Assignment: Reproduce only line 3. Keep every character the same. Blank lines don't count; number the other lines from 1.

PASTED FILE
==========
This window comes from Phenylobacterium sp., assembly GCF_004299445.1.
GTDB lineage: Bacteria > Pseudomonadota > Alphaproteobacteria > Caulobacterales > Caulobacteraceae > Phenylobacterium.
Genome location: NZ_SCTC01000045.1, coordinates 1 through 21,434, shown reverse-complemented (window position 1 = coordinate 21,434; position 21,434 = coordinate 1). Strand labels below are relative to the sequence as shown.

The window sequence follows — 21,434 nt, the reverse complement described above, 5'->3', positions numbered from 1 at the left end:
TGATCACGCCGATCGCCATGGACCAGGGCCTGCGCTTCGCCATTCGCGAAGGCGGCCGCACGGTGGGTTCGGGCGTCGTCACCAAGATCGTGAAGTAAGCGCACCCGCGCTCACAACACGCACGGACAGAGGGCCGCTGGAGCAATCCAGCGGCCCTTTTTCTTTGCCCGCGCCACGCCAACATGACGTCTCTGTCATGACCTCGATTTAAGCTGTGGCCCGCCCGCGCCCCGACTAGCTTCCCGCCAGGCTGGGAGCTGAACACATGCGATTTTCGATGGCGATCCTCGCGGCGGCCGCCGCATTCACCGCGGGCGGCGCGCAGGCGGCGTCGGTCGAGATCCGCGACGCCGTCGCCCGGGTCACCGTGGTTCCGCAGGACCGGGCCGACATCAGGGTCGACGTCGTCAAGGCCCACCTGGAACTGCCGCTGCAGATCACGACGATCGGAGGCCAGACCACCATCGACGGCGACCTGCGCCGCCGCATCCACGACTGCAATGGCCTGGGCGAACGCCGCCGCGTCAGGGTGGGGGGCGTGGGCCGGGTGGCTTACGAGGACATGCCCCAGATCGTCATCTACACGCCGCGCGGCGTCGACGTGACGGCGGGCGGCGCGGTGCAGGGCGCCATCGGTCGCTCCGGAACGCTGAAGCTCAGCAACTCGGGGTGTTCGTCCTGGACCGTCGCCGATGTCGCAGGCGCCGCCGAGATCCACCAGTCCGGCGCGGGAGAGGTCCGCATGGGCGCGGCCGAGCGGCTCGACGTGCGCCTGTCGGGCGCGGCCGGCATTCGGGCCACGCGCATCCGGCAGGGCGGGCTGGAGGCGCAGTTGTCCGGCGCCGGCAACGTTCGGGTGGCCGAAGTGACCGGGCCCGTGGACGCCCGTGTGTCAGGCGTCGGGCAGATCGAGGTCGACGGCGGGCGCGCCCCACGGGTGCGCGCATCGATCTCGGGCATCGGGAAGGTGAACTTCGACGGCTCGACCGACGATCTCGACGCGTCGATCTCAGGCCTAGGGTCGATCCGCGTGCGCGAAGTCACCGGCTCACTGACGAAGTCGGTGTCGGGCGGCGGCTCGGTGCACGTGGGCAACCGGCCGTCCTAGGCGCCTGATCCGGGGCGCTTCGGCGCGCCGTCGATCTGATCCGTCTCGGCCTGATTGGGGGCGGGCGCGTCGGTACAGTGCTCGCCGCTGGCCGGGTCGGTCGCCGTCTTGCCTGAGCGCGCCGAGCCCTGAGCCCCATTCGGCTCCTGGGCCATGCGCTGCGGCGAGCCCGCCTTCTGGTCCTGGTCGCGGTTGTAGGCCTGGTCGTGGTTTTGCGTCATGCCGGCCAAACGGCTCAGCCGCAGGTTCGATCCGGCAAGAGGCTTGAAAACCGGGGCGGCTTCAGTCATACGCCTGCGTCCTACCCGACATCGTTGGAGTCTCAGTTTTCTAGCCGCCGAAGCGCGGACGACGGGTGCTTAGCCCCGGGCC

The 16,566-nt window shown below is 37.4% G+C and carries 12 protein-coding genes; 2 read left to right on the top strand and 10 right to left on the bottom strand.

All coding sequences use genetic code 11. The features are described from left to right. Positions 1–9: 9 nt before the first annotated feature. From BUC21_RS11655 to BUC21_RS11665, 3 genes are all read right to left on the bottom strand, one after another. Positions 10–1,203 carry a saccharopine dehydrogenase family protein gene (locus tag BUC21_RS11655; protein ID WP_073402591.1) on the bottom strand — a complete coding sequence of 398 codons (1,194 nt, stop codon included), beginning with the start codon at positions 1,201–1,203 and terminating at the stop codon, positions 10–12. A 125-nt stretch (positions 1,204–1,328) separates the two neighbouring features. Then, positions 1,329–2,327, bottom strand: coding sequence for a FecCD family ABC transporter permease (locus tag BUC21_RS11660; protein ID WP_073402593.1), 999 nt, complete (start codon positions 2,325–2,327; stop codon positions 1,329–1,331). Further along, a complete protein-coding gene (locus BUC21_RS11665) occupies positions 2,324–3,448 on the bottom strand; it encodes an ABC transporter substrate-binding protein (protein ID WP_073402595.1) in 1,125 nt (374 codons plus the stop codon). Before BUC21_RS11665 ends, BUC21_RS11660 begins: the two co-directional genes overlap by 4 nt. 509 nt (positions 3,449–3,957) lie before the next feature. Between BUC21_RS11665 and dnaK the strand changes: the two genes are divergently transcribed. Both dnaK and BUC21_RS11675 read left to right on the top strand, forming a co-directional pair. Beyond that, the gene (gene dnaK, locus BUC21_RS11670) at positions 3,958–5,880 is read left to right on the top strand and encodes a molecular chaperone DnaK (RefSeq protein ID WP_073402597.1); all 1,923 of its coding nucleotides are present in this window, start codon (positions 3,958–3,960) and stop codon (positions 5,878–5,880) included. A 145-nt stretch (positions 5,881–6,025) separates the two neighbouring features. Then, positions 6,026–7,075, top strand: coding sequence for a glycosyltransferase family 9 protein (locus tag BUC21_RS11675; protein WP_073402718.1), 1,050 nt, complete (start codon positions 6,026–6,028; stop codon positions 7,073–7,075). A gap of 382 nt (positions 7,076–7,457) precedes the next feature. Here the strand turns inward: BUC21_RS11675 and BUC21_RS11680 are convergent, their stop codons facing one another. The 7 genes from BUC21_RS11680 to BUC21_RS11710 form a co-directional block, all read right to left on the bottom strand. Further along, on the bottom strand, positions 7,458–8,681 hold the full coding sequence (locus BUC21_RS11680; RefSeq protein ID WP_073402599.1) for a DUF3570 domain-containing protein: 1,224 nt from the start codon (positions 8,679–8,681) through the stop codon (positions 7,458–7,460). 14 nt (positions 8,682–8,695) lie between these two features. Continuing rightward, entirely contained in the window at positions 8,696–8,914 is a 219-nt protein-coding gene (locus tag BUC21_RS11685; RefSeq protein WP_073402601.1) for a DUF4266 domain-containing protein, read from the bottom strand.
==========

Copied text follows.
Genome location: NZ_SCTC01000045.1, coordinates 1 through 21,434, shown reverse-complemented (window position 1 = coordinate 21,434; position 21,434 = coordinate 1). Strand labels below are relative to the sequence as shown.